Monday, January 28, 2008

Gunmen in Pakistan free School Hostages


On Monday, breaking news coverage of Pakistan focused on armed men taking 250 schoolchildren and teachers hostage after escaping from police in the Bannu district of the Northwest Frontier Province (NWFP) earlier today. However, later on Monday, news sources reported the gunmen surrendered to "tribal negotiators" in exchange for safe passage from the area. The Associated Press, AFP, and BBC News quoted statements made by Interior Ministry spokesman Javed Iqbal Cheema, who asserted on Pakistani television, "The criminals have surrendered to the jirga [tribal council] along with their weapons. No children have been hurt and all have been released." The AP emphasized in its report that Cheema described the gunmen as "criminals" rather than Islamic militants. The AP and the UK's Guardian Unlimited also cited President Pervez Musharraf, who told a joint news conference in London, "It was incidental that those criminals entered the school. It has been resolved peacefully." District police chief Dar Ali Khattak also told reporters that the militants had "all types of weapons like rocket launchers and grenades."

There have been heavy clashes between the military and Islamist militants in recent weeks, a subject that has been widely covered by the media. On Monday, the Pakistani press reported the Army reclaimed the Kohat tunnel on Sunday in fighting that left 24 militants dead and two security personnel injured. Military spokesman Maj. Gen. Athar Abbas told the Daily Times, "Engineers are checking the tunnel for any explosives planted by militants. The tunnel and Indus Highway will be opened soon."

Monday's hostage-taking and subsequent surrender is significant to me not only because of what happened, but how the government failed to take complete advantage of the situation to further depict these militants in a negative light. In Iraq, Al Qaeda increasingly alienated its support because of its indiscriminate bombings - killing not just Iraqi Security Forces and U.S. soldiers, but also innocent civilians. As a result, many former insurgents allied with U.S. forces and fought against the extremist group. Likewise, today's incident (if Taliban-linked militants were behind it) can and should be broadcast in a similar light in order to garner the support of the local populace - that these militants are not acting in your interest, they kill indiscriminately, and their actions put your children and women in harm's way. In a culture heavily defined by honor, these themes curry support in the government's favor, and should be used as such. [Image from BBC News]

5 comments:

reimas said...

It appears that the hostage taking of school children was a random and unaffiliated act perpetrated by “criminals” non-aligned with any ideological extremist group. If such a link can be made, however, Kalsoom’s observation of the Government’s framing of the event is noteworthy.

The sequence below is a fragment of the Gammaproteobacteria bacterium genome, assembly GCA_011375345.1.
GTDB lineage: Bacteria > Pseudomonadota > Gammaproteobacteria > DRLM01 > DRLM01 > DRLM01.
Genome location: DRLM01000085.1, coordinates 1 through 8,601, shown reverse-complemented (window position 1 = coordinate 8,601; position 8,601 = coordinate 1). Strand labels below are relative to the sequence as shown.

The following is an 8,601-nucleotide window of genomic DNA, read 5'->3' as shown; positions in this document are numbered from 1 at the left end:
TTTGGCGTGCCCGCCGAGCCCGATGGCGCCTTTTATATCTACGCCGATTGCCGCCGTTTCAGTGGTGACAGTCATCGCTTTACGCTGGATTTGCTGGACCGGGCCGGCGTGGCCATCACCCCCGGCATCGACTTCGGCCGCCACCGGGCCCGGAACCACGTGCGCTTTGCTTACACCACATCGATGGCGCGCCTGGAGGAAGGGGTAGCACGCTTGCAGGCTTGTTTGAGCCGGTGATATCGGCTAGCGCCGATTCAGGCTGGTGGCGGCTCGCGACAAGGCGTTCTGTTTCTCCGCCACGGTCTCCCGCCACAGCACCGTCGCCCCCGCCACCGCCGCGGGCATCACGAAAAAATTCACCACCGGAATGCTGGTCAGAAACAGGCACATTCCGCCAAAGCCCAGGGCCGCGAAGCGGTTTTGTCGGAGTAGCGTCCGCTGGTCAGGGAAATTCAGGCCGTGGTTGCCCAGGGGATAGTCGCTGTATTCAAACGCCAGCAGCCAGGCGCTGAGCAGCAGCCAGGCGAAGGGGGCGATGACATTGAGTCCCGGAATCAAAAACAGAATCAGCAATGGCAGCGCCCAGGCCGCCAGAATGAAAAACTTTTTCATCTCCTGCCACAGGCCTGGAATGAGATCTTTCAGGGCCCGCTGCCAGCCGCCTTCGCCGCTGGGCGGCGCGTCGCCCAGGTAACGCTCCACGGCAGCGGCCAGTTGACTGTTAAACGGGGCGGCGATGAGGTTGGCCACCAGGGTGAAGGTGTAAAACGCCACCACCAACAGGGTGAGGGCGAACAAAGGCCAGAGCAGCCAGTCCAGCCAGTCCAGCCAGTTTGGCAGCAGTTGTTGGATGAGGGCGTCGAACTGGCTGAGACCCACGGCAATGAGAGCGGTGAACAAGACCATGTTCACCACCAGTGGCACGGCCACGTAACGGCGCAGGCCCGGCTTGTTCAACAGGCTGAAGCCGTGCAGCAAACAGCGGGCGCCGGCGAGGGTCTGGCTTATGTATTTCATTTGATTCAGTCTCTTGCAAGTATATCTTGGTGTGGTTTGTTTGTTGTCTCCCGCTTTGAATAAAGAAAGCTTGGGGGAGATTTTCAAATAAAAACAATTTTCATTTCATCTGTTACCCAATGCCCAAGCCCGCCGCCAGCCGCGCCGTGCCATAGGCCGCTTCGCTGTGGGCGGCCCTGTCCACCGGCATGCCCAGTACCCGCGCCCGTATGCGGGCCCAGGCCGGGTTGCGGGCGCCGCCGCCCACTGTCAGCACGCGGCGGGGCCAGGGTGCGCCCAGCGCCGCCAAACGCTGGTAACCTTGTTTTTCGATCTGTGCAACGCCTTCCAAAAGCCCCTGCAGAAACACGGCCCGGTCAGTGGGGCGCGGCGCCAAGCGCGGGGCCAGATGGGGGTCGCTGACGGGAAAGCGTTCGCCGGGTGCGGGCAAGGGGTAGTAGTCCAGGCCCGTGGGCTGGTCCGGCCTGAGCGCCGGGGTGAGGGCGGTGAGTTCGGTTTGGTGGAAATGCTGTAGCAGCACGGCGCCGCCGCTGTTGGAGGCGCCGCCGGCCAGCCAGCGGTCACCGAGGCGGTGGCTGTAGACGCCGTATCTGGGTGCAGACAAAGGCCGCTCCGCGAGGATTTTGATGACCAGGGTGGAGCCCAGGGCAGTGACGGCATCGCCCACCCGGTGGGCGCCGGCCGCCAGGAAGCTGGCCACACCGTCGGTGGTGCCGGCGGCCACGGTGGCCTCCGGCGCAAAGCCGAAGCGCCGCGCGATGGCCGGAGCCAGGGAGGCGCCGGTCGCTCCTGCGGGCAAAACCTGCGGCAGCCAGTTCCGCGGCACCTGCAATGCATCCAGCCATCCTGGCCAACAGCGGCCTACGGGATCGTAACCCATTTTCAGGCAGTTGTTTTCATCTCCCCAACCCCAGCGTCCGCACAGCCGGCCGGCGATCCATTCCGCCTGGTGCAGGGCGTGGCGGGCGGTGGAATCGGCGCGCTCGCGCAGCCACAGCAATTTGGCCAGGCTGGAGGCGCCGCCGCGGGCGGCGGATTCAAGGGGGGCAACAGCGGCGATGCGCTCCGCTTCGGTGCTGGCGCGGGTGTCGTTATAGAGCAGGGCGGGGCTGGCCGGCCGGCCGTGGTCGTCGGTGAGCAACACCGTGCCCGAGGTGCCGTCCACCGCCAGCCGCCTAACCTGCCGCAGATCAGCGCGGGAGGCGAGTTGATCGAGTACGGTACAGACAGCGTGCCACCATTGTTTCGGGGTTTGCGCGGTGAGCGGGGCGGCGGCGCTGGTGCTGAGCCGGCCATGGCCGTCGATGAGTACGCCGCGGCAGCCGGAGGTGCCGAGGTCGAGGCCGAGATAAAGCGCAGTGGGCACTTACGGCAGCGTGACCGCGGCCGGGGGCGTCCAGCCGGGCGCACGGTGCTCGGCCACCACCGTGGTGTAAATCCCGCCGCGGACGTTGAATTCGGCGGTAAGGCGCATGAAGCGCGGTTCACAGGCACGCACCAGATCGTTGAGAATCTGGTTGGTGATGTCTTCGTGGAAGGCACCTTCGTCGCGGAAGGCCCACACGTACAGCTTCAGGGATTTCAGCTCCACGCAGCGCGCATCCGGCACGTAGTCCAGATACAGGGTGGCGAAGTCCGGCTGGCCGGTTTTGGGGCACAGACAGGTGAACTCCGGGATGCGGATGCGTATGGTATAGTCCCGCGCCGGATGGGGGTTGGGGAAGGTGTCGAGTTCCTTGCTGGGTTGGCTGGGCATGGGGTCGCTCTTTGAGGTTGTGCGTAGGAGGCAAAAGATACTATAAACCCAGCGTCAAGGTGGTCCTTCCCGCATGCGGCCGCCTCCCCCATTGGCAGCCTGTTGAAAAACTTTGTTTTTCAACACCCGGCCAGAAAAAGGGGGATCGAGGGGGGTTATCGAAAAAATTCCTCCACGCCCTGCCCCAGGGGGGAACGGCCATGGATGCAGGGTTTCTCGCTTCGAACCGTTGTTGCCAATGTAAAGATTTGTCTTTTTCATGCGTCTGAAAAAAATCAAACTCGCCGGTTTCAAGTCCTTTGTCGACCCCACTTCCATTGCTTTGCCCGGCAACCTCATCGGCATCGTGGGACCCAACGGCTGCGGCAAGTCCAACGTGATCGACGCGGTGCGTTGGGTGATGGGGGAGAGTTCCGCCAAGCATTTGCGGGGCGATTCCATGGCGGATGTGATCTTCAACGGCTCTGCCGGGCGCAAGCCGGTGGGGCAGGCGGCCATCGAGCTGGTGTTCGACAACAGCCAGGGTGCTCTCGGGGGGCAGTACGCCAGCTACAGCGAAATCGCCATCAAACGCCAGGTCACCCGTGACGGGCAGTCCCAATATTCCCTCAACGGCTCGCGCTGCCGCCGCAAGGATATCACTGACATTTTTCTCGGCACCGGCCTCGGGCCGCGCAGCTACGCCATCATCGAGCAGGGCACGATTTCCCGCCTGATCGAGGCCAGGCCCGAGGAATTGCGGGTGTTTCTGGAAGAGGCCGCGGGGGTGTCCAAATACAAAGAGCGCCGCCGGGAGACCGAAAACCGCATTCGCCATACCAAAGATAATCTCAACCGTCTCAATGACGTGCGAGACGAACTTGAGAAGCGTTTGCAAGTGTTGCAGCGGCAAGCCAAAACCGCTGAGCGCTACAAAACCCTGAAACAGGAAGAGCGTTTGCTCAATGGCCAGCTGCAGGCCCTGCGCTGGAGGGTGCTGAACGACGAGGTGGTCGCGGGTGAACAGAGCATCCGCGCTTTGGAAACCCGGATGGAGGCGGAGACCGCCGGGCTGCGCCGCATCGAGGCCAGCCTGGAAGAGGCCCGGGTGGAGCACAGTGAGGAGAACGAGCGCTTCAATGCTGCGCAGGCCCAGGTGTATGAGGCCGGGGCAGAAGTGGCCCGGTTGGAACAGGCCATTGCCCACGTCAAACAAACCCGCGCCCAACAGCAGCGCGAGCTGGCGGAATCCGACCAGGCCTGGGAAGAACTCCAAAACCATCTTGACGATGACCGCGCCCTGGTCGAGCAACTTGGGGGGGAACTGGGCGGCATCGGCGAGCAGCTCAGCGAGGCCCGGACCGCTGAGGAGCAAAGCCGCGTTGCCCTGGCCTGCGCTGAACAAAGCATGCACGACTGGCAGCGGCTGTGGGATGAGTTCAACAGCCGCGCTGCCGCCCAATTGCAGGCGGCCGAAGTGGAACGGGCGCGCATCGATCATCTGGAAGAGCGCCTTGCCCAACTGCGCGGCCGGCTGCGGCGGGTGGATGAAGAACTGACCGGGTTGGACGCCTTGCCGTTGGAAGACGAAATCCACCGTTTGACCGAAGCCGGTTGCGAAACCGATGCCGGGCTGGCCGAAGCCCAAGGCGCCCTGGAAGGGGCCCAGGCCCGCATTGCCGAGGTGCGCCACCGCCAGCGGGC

In 2004, 10 armed Chechens took 1,200 school children hostage in the town of Beslan in a 3-day standoff which led to the killing of 334 civilians including 186 children. This event turned the PR battle in favor of Russia’s depicting of Chechen rebels as terrorists. Previously, Western media largely depicted Chechens as freedom fighting rebels with a cause.

The framing of issues holds great sway in the domestic and international arena. If the same connection (hostage takers with an ideology) can be made with the Pakistan incident, it can be used to garner tribal support against radical ideologies, as Kalsoom suggests. However, one should be careful to discriminate between random “criminal” behavior and that which is colored with a radical ideology. When governments begin to broad-stroke any “criminal” activity under the guise of terrorism, it is also a troubling phenomenon.

Fahad said...

I agree-- that would be smart for the gov. to do-- however it might backfire if the militants dont take responsibility and deny it (ala Behtullah Mehsud in BB's killing)

At this point credibility is a big issue... does anybody believe what the gov. says? Even if the gov. is winning the battle against these terrorists they are losing the battle of the hearts and minds... which might be more important in the long run. Just a thought!
Pakistan Zindabad

CHUP! Editor said...

It doesn't have to be just the government - if the military/govt doesn't have a lot of credibility then use "eyewitness" reports of local leaders speaking out against the hostage-taking. The tribal council negotiated the process - have more statements from them, etc. It bolsters statements made by the government and legitimizes their claims further.

Jay said...

This is really, really a wasted opportunity - especially with easy talking points in great demand during the U.S. election. Even the Russians managed to gain international sympathy from Beslan. During a time when Musharraf drastically needs to see gains in credibility, competence and image, this is an opportunity wasted. I regret that I look at this situation with such a callous point of view, but it really must be said.

Fahad said...

One of the externalities of the Mush government has been that the local leaders who have sided with the government have lost a lot of their support-- people want a change (thats why the MMA was successful). So I don't know if the local leaders or tribal leaders can make a difference anymore.